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These are the Must-Have Coil Cleaning Tools

foaming condenser coil-coil cleaning tools

If there is one part of the job that is often overlooked by customers, it’s preventative maintenance on HVACR equipment that is out of sight. Just because it’s currently working (and on the roof) shouldn’t mean it doesn’t need regular check-ups by a service technician. Especially in parts of the country where a lot of dust and debris can get sucked into the equipment, keeping coils clean is an integral part of efficient operation.

For those who keep this kind of equipment operational, here are some of the “must-have” coil cleaning tools to have on hand.

Before we start though, lets go over some of the tools that are NOT recommended, even though they may seem like a good idea.

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What Tools NOT to Use

Pressure washer – At pressures starting at 1000psi, the pressure washer may seem like a great idea for cleaning coils, but they often do more damage than you’d think! With just one sweep of the spray, the delicate fins are often damaged beyond repair, making cleaning even less efficient.

(Some) coil cleaning brushes – Not all brushes are born equal. While sites like Amazon may be full of “coil cleaning brushes”, these are often just universal brushes of unknown hardness. Just like the pressure washer, the wrong tool can cause more damage than intended.

Overly harsh chemicals – Every technician will have a favorite brand of chemical, some are designed for simple PM work, and others are powerful enough to strip the top layer off the aluminum. Pick the right chemical wisely and always follow the manufacturer directions for dilution and duration of the soak.

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Now on to the tools you WILL want to carry.

What Tools to Use

A good garden hose – This is the first and most important part of any tool kit. While some roofs may have a hose always connected, you sadly can’t rely on this. Avoid cheap hoses, or the “as seen on TV” style self retracting hose types as these are not designed for regular commercial use.

A variety of hose adapters and extensions – These are also helpful to carry. Include simple things like shut-off valves and fast connect adapters to make life easier.


An extension wand – Amazingly, this simple tool is often the most helpful thing you’ll have in your assortment. It’ll make life much easier when dealing with larger package units or to clean drain pans and other parts of the equipment that are hard to reach. You’ll find these are your local hardware store for under $20.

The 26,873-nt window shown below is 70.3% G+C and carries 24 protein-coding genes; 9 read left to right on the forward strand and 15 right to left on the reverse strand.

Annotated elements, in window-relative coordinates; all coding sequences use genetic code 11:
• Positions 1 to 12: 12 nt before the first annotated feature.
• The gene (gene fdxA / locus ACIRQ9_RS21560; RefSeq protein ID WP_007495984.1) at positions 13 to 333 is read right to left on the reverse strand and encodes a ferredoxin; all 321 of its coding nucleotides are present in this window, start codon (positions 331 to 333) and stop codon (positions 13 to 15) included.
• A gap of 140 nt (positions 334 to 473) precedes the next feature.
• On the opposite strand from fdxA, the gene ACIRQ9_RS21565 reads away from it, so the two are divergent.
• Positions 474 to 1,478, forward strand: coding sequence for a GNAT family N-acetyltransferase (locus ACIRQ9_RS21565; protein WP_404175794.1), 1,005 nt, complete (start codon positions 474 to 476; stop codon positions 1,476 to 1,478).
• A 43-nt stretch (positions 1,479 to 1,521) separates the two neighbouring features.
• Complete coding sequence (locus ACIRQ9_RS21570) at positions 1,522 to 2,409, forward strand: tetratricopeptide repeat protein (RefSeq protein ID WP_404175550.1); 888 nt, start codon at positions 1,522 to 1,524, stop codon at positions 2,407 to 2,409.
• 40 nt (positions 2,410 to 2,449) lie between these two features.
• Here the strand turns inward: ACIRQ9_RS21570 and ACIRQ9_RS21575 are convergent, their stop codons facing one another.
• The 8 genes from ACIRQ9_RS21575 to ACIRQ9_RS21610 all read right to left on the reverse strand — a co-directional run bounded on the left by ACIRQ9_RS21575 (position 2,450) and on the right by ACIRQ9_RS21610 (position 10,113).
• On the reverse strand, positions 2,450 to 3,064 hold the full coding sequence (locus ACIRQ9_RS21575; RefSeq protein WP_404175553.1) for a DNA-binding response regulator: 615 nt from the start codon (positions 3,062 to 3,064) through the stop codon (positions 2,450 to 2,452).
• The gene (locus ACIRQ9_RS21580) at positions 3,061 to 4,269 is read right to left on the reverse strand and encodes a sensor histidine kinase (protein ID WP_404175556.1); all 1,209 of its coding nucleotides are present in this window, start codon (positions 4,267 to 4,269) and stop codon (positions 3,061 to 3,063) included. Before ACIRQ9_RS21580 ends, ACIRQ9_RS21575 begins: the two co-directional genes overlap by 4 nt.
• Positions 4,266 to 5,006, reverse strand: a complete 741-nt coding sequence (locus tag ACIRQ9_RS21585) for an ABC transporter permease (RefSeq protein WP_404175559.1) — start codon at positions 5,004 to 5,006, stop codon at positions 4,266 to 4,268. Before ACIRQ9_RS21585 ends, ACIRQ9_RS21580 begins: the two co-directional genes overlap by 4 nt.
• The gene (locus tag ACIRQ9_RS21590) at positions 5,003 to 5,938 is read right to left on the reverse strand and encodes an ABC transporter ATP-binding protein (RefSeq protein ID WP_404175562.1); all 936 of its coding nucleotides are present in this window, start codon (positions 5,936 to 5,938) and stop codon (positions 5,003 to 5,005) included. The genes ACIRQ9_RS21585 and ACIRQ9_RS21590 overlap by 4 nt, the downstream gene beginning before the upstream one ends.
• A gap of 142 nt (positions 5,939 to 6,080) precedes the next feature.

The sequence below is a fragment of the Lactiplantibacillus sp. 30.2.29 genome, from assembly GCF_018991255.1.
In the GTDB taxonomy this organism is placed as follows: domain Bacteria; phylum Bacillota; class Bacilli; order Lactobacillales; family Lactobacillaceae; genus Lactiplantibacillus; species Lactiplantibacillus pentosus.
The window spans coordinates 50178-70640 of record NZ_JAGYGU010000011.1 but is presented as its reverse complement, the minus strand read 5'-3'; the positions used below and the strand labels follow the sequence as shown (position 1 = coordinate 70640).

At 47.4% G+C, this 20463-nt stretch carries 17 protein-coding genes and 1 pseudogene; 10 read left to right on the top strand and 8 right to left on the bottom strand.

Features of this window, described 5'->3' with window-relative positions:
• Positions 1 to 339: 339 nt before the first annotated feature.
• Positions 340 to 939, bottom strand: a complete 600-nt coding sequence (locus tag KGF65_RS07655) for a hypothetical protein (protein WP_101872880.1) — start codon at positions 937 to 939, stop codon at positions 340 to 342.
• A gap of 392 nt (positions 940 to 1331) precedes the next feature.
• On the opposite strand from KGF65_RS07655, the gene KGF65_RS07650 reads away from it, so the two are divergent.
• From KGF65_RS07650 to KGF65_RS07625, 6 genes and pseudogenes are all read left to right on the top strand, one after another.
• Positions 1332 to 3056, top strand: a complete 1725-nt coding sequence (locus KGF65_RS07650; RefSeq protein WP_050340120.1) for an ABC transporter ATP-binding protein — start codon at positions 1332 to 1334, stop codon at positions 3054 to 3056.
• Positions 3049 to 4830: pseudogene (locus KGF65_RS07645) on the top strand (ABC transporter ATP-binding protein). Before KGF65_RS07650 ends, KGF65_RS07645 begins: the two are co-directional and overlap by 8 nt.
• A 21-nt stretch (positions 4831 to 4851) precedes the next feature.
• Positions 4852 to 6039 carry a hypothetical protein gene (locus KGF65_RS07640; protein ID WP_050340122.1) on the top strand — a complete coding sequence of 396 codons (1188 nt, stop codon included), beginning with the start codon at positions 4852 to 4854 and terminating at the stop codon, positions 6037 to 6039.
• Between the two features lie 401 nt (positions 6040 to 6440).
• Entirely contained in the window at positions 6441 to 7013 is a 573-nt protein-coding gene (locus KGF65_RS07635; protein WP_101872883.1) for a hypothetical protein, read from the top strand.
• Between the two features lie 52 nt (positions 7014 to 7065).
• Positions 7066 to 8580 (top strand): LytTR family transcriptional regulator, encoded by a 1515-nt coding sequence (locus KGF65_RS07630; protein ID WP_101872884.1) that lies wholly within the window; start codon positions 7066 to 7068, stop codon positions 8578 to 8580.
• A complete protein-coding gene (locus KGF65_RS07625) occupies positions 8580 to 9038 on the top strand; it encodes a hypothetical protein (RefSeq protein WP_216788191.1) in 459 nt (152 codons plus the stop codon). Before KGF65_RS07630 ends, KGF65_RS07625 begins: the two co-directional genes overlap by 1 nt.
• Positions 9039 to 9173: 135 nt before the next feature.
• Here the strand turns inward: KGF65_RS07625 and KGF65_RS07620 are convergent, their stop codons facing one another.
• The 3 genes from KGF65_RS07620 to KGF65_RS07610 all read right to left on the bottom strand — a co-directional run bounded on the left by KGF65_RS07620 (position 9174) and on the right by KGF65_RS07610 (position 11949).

coil cleaner

Assorted chemicals – Coil cleaning chemicals are available from a variety of brands, and the brand you use may depend on what your supplier has in stock. The always excellent Chris from HVACR Videos is a big fan of the Viper packs from Refrigeration Technologies, and judging by the results in his videos, these are an excellent choice.

spray gun

Matching chemical spray gun – The manufacturer of the chemicals will provide you with recommendations on how to apply their products. In the example above, Refrigeration Technologies offers a foam gun specifically for their chemicals, complete with a dilution set gauge. Simply fill with the correct dosage, connect to water and spray as needed.

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Optional Tools


Optional tools all depend on the locations you work out of, the facilities available and ease of access.

If you know for a fact that there is no available water supply anywhere near the roof, you may have to rely on a portable spray system. These are usually battery-operated and can hold about a gallon of water. They spray at low pressure, so there is no risk of damaging the fragile fins. Most of these systems can also mix the required chemicals as they spray. Do keep in mind that these are often intended for smaller systems, so cleaning a large commercial unit may require several refills. The example above is the CoilJet CJ-125 from Speedclean.

cordless blower

A cordless or corded blower is helpful for cleaning extreme systems where the amount of dry debris is simply too much for a simple cleaning with water. These are better than trying to use a vacuum cleaner as there is less risk of damage. Thankfully, most cordless tool manufacturers will have a blower in their assortment, making it more cost effective as it’ll mean you can re-use your existing batteries and charger.